Over-the-counter medications such as Ibuprofen, Tylenol, Robitussin, etc. are not available in stores like they are in some other countries. This kind of medication is for sale in pharmacies.
There is a pharmacy on duty until 10 pm every day, please contact the CLO Emergency number if you need information.
Patients who need help with medications may contact the medical liaison for assistance.
Medical care during pregnancy (prenatal care) is available in both Pápa and Győr.
In Pápa, women needing obstetric and gynecological care are usually seen by the Chief of Obstetrics and Gynecology at the Gróf Esterházy Hospital. For the past few years the Chief of Obstetric and Gynecology has provided SAC women with timely care and an excellent bed-side manner. He speaks English, German and Polish.
In Győr, several OBGYN physicians at the Petz Aladár Teaching Hospital speak English. Patients should be aware, however, that ancillary staff, including nurses, generally do not speak English.
You might also want to explore the possibility of certain private clinics in Budapest. Please contact the CLO Medical Liaison Assistant.
In Hungary, prenatal visits are done approximately every month and more frequently after about week 34.
Each clinic visit includes an ultrasound and sometimes additional exams and laboratory studies.
Each woman may manage her pregnancy according to the customs of her own country and her own preferences.
The local obstetricians, however, will recommend exams and tests according to Hungarian practice guidelines.
In the Hungarian system, community based nurses (védőnő, or védőnők plural) work together with the local doctors, pediatricians and obstetricians, providing care for pregnant women and assisting families after the child is born.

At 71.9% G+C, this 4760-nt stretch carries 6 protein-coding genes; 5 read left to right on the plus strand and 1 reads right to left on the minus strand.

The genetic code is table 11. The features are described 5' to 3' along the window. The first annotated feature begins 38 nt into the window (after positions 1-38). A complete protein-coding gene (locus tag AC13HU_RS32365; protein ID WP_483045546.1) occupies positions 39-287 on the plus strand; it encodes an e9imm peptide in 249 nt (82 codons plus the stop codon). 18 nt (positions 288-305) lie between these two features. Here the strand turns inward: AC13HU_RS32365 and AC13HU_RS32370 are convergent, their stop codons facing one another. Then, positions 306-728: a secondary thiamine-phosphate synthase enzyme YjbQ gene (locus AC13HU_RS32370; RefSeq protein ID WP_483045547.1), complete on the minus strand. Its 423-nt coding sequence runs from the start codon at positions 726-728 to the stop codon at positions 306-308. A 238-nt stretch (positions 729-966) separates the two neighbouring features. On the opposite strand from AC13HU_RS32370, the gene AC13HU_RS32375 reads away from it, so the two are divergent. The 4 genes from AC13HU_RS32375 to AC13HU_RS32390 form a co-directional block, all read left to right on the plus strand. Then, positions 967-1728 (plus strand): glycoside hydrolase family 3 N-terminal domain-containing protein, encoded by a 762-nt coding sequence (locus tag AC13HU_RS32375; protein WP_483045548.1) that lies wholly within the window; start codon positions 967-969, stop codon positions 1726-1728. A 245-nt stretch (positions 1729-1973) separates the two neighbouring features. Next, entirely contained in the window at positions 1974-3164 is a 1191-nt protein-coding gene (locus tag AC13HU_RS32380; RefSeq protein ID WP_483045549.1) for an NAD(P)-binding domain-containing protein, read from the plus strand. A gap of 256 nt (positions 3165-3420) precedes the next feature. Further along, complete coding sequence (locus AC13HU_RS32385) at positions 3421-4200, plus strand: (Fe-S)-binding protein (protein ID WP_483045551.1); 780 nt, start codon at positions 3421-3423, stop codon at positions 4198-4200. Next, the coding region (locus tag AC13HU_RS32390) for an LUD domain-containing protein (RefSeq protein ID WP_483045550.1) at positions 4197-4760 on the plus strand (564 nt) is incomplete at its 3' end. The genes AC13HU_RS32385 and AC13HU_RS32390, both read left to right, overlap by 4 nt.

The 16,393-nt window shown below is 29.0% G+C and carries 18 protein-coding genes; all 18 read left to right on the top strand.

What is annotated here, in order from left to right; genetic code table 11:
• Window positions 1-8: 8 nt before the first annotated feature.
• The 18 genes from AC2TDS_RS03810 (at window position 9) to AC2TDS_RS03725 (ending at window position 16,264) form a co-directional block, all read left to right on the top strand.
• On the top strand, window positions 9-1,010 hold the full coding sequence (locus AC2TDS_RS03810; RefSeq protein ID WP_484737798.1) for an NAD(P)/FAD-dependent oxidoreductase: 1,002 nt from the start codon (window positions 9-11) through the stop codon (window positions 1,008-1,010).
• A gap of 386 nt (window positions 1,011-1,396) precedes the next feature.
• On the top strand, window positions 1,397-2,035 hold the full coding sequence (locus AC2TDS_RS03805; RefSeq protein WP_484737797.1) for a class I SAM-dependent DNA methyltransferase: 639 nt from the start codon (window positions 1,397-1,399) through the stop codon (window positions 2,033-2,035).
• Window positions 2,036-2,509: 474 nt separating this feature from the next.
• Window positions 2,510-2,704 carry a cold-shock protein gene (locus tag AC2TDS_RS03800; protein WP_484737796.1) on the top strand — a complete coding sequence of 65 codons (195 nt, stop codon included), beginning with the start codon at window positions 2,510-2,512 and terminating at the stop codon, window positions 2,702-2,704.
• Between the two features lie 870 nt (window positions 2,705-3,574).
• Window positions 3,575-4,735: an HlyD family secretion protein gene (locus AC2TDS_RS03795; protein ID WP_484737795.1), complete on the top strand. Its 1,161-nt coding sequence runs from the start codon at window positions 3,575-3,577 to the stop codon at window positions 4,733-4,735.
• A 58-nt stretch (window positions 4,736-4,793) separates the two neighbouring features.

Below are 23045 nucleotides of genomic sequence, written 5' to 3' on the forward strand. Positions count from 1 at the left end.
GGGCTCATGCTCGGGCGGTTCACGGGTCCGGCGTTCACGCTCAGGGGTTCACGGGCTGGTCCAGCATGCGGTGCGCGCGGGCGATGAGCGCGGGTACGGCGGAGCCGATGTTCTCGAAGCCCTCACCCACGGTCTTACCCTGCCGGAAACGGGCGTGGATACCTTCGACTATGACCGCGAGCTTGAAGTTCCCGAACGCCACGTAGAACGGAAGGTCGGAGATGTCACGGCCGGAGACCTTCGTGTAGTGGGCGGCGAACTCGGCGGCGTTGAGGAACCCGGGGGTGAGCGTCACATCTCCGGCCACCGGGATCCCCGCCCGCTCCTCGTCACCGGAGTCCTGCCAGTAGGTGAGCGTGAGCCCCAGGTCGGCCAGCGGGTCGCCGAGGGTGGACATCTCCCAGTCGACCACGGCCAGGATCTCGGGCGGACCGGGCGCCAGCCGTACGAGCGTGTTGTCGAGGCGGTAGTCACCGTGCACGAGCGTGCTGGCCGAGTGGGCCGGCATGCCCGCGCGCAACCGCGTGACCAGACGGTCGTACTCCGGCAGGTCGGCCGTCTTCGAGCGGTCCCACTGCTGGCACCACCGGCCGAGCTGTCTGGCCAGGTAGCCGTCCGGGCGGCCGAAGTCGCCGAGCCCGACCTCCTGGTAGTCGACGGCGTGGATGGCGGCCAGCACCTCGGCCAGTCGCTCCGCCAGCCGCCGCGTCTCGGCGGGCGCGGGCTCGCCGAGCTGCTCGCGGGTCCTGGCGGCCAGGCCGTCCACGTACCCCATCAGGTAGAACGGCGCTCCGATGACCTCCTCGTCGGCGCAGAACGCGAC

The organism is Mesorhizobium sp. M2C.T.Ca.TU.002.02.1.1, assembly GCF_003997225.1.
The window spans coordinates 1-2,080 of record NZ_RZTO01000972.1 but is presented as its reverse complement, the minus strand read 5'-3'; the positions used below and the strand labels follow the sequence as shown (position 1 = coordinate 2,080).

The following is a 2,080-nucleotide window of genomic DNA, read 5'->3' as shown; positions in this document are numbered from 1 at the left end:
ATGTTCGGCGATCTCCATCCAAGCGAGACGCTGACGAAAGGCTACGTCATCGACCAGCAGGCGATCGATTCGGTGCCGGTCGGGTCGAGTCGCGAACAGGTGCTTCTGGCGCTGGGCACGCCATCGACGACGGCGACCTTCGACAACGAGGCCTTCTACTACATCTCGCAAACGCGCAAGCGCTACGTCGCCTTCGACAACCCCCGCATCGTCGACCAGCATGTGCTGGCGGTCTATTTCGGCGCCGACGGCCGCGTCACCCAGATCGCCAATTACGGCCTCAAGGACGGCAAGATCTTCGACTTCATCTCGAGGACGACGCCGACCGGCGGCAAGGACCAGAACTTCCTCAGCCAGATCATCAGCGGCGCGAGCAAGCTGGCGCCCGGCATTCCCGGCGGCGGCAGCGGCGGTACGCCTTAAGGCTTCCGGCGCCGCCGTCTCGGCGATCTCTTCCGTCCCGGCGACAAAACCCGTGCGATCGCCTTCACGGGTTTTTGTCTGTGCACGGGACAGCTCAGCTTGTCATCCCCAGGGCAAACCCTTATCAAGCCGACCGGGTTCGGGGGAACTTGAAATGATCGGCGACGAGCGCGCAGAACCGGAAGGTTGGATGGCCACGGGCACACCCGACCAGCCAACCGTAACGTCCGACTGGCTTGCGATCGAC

These nurses are located throughout the city and help pregnant women with prenatal issues, as well as helping with care of the newborn and young children.
There is one Védőnő in Pápa who speaks English well, and she has agreed to provide this service to members of the SAC and their families.
Before delivery, women are expected to visit the nurse before each doctor’s appointment, and to bring a urine sample on each occasion. At each visit, the nurse checks the expectant mother’s weight, blood pressure and urine (for white cells and sugar). After delivery, the nurses assist with all health care matters including breast feeding, diet, safety and immunizations.
Free urine cups are available at the HAW clinic. As the time for delivery approaches, each woman needs to decide whether she wants the védőnő to visit her at home, either regularly or as needed or not at all. There is no pressure or requirement – it is entirely a personal choice – but it should be communicated to the védőnő.
Certain immunizations are required, and these are provided free of charge to all families who reside in Hungary for 3 months or longer.
Incoming families can begin to receive these immediately upon arrival since all SAC families will eventually stay for longer than 3 months.
The pediatrician will provide detailed information regarding these vaccinations and the vaccination schedule. Be sure to have an up-to-date vaccination book for your child, including dates, names of vaccination and if possible, the active agent of the vaccination.
There might be differences between names of vaccinations with same active agent in different countries.
Certain other vaccines are available but are not mandatory. These may be purchased by the family by asking the pediatrician for a prescription and buying the vaccine at a local pharmacy.
After the vaccine is purchased, it can be taken to the pediatrician for administration.
Families are advised to consult with the family pediatrician for details.
Since hospitals in Hungary are state-funded, it is up to the financial condition of the specific hospital what they are able to provide to patients who need to stay for an extended period of time.
Based on experience, these are the items you should take with you, if you have to spend several days in a hospital in Hungary:
What do you need in order to obtain medical coverage in Hungary?